Despite its title, not everything in Una, grande y rara — a parody of Franco’s slogan “One, great and free!” — alludes to bizarre episodes of Spanish nationalism. “There are also exciting stories of dignity and overcoming adversity, such as that of La Asturianita,” says Rocha, referring to Regina García López, who grew up without arms in early 20th century Spain, made a living in show business performing with her feet (she could play the accordion, paint and sew) and would later be repressed by both Republican and Francoist authorities.

On another level, there are cases like that of Alfonso Graña, a Galician who in 1922 traveled into the Peruvian jungle and became king of three tribes with vast domains, or that of the false fakir Daja-Tarto, a frustrated matador turned variety artist, who was capable of ingesting glass or cement. “I can think of few people who symbolize and say more about the national reality than a bullfighter fakir who changes his name from Tortajada to Daja-Tarto. He turns his name around and runs!” says Bizarro, author of these chapters. “They represent well what Ignatius says, that the more seriously you take Spain the more you are making a fool of yourself, because there is nothing more Spanish than these characters.”

The winner of the first "ugliest person" competition in Murcia, circa 1900.
The winner of the first "ugliest person" competition in Murcia, circa 1900.Cesión de la editorial La Felguera
The fake fakir Daja-Tarto.Cesión de la editorial La Felguera

Buffalo Bill in Barcelona

The example from which Rocha sets out in his prologue is the controversial cultural clash around the so-called “Black man of Banyoles,” the dissected corpse of a supposed African bushman that was exhibited in the Catalan city of the same name until the year 2000. Figures from a Catalan Socialist councilman to Kofi Annan, then-secretary general of the United Nations, pressed for its repatriation in the face of protests from a multitude of local residents, who wanted it to continue to be exhibited normally. It was a vestige of the human zoos that were common in Europe in the late 19th and early 20th centuries. Colonized peoples were exhibited, with recreations of their natural environments, for the local public to observe in places like the Retiro Park in Madrid, where 40 to 50 Filipinos were installed in 1887, as part of a General Exhibition during which at least four of them died.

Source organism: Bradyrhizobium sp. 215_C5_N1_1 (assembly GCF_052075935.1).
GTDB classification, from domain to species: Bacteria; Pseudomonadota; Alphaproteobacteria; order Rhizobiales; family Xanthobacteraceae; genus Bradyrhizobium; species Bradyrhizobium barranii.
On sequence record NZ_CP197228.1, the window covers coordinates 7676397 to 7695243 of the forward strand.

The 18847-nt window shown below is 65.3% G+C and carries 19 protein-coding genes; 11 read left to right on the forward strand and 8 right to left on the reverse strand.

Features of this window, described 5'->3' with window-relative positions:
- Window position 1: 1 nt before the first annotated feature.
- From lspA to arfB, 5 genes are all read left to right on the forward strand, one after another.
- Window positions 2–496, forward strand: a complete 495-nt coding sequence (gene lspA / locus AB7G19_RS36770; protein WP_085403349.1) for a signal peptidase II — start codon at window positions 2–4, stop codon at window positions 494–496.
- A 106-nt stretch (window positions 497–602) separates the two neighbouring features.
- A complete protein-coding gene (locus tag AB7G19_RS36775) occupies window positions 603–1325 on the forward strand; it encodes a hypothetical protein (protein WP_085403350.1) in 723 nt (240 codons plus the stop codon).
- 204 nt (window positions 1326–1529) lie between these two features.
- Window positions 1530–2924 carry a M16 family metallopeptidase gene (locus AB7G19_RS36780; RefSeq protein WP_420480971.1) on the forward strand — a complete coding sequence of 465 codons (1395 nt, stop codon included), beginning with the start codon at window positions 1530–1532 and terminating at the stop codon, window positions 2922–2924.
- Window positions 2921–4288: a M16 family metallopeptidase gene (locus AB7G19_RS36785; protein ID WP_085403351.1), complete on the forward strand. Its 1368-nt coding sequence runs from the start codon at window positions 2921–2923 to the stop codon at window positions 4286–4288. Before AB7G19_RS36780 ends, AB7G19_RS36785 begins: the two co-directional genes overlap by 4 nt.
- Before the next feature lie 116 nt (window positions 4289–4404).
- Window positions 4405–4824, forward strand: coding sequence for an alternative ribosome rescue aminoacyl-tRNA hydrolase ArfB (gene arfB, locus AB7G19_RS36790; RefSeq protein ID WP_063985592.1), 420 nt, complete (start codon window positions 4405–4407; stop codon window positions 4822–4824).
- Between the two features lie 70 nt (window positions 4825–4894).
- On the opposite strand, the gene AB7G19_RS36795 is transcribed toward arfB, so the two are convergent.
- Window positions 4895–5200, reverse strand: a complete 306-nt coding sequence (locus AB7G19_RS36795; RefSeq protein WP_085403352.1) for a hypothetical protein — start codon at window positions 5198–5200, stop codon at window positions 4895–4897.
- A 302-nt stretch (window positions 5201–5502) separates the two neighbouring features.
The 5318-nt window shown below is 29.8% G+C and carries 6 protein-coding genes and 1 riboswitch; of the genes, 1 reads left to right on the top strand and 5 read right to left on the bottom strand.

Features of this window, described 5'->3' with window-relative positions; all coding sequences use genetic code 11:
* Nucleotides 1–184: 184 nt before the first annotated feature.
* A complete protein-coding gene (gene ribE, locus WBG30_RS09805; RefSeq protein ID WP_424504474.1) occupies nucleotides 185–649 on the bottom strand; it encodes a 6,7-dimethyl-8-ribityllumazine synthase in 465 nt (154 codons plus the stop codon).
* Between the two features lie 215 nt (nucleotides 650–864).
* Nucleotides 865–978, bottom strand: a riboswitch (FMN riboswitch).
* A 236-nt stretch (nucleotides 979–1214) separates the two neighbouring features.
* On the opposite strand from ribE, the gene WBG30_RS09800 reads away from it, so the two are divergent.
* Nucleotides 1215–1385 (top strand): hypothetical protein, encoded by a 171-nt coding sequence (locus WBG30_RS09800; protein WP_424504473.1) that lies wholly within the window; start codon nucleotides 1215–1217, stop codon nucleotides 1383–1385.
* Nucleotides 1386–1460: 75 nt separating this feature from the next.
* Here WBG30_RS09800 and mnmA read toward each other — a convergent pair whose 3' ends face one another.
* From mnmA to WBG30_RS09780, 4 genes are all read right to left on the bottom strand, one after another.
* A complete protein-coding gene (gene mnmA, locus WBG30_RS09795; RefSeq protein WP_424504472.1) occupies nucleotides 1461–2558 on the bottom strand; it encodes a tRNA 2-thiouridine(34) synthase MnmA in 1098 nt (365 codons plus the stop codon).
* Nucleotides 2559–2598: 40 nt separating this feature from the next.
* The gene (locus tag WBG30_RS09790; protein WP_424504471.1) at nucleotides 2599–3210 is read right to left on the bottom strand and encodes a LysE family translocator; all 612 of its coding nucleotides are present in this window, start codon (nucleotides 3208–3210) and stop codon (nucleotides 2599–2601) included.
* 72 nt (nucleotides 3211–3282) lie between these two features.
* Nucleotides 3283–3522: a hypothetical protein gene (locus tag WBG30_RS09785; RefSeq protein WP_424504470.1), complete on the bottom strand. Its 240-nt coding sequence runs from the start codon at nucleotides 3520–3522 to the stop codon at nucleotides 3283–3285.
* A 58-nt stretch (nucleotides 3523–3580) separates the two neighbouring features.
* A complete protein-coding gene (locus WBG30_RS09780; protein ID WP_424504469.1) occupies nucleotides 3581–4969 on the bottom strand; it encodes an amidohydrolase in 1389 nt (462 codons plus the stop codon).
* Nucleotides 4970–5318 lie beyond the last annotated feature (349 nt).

It was in this atmosphere that the American explorer and hunter Buffalo Bill arrived in Barcelona in 1889, disembarking with a company consisting of more than a hundred Native Americans, 10 horses and some 200 bison. “He was in his twilight years and was already making a living as a sideshow freak, trying to cash in on his legend,” explains Bizarro. “In Spain there was expectation. He had just come from touring Europe, was well-known, sold a lot of western novels and had that heroic patina.” Although the local press warned about the alleged dangers posed by “the savages,” far from killing and raping anyone, it was they who tragically returned decimated to the U.S. after a month’s stay, an influenza epidemic, and diseases such as smallpox. “It was like when the conquistadors went to the New World; they took the flu with them and wiped out whole tribes. Here, the American Indians arrived and many didn’t make it.”

Buffalo Bill
Buffalo Bill.Hulton Archive (Getty Images)

Songs that kill

Another story that Una, grande y rara relates is that of Álvaro Bustos, who on January 4, 1987, made himself a stake, rubbed it in bread and garlic, and drove it into the heart of his father, whom he accused of being Satan. In the previous decade, Bustos had been the singer of a band called Trébol, which had a number one hit in 1971 with the song Carmen. After the group’s dissolution, he delved into esoteric literature. “He’s our Charles Manson, only Manson didn’t kill anyone and Bustos did,” says Rocha. “It’s still a super-wild and unpleasant episode, from someone who was very well-known at a popular level,” observes Bizarro. “I don’t know if it was a matter of addictions or mental illness, but we also have to take into account that [Franco dictatorship-era] national Catholicism was basically 40 years of giving the Evil One a hard time. Mixing pop culture with that was a Molotov cocktail.”